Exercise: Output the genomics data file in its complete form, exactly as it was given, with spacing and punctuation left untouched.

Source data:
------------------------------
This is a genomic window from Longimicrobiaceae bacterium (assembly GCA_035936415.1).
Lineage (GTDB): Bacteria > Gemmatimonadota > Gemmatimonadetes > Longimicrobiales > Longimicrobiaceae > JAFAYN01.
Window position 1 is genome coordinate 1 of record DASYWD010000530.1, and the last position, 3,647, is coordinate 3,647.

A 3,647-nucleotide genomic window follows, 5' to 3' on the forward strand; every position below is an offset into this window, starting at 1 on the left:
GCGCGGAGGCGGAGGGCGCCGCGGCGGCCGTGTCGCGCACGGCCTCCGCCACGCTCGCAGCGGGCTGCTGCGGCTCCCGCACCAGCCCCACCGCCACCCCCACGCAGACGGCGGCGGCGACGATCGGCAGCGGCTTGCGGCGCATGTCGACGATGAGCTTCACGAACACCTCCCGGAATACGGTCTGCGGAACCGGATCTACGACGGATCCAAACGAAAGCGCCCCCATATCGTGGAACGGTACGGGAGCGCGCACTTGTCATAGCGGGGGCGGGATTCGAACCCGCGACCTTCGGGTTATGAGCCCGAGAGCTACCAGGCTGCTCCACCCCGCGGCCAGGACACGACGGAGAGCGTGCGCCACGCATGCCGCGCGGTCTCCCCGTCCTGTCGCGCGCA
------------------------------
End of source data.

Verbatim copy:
This is a genomic window from Longimicrobiaceae bacterium (assembly GCA_035936415.1).
Lineage (GTDB): Bacteria > Gemmatimonadota > Gemmatimonadetes > Longimicrobiales > Longimicrobiaceae > JAFAYN01.
Window position 1 is genome coordinate 1 of record DASYWD010000530.1, and the last position, 3,647, is coordinate 3,647.

A 3,647-nucleotide genomic window follows, 5' to 3' on the forward strand; every position below is an offset into this window, starting at 1 on the left:
GCGCGGAGGCGGAGGGCGCCGCGGCGGCCGTGTCGCGCACGGCCTCCGCCACGCTCGCAGCGGGCTGCTGCGGCTCCCGCACCAGCCCCACCGCCACCCCCACGCAGACGGCGGCGGCGACGATCGGCAGCGGCTTGCGGCGCATGTCGACGATGAGCTTCACGAACACCTCCCGGAATACGGTCTGCGGAACCGGATCTACGACGGATCCAAACGAAAGCGCCCCCATATCGTGGAACGGTACGGGAGCGCGCACTTGTCATAGCGGGGGCGGGATTCGAACCCGCGACCTTCGGGTTATGAGCCCGAGAGCTACCAGGCTGCTCCACCCCGCGGCCAGGACACGACGGAGAGCGTGCGCCACGCATGCCGCGCGGTCTCCCCGTCCTGTCGCGCGCA